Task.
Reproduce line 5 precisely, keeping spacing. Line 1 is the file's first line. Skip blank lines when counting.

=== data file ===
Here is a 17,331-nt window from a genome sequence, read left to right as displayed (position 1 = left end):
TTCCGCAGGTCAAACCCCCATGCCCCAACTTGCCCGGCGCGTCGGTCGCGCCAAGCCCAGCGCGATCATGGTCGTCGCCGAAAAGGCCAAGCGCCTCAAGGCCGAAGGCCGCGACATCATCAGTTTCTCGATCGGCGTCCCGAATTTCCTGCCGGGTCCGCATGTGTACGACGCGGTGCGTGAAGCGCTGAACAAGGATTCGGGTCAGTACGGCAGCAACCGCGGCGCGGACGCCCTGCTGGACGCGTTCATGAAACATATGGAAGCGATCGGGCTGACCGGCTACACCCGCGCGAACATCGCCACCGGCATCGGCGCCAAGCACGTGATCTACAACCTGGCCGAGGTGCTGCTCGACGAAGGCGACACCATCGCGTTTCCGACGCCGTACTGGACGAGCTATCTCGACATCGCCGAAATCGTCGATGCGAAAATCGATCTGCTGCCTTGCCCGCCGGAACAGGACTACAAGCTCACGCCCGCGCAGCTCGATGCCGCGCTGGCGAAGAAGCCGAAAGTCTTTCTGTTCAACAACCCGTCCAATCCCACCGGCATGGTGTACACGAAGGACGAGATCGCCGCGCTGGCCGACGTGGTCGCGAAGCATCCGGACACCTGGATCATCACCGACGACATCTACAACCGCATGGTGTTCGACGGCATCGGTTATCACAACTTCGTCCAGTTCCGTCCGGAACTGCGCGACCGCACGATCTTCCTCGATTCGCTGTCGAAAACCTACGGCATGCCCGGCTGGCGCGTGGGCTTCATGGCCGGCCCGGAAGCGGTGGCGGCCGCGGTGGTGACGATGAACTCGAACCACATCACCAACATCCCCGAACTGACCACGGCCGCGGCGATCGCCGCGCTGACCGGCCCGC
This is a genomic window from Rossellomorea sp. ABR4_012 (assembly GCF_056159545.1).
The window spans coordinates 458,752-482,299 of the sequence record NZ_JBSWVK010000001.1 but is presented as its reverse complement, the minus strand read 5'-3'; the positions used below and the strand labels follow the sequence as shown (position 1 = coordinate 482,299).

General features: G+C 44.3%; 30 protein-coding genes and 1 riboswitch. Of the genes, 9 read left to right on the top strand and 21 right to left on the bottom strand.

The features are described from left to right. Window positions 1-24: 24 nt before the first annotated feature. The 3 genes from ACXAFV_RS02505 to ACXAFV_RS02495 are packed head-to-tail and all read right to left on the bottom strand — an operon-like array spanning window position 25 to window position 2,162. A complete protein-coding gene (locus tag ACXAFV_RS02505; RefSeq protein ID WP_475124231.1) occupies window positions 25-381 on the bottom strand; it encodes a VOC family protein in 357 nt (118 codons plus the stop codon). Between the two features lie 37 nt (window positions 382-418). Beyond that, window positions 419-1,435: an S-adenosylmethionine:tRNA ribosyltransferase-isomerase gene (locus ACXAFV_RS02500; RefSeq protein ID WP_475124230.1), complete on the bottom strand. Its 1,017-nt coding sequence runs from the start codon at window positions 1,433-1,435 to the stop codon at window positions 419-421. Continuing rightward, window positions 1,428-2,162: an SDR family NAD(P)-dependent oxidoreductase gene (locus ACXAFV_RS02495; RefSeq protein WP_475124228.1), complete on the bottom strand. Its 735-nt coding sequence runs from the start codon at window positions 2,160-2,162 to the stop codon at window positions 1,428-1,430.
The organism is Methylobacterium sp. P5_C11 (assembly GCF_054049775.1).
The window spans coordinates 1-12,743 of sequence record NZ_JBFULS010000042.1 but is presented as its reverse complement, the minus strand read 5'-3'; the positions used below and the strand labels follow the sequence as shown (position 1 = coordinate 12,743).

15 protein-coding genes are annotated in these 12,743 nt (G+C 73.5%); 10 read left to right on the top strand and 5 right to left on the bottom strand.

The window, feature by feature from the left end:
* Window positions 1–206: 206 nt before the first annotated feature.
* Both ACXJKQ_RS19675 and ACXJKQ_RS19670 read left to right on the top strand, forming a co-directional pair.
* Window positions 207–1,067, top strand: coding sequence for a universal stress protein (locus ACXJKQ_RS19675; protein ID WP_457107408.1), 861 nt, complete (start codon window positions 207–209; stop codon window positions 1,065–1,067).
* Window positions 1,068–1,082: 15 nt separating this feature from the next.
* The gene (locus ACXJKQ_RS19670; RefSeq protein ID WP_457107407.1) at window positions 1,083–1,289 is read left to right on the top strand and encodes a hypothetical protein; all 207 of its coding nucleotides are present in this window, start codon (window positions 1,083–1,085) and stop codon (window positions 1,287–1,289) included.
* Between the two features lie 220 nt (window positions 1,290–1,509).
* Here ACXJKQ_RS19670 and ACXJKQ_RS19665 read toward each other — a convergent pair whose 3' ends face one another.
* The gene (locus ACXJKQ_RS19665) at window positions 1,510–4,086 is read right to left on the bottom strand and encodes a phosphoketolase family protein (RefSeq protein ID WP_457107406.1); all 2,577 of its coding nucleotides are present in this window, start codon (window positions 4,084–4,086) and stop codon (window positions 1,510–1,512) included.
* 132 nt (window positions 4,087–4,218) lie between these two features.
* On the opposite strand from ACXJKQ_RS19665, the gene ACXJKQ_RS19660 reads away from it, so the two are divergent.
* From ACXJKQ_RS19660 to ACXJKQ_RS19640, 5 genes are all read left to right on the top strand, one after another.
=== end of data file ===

General features: G+C 44.3%; 30 protein-coding genes and 1 riboswitch. Of the genes, 9 read left to right on the top strand and 21 right to left on the bottom strand.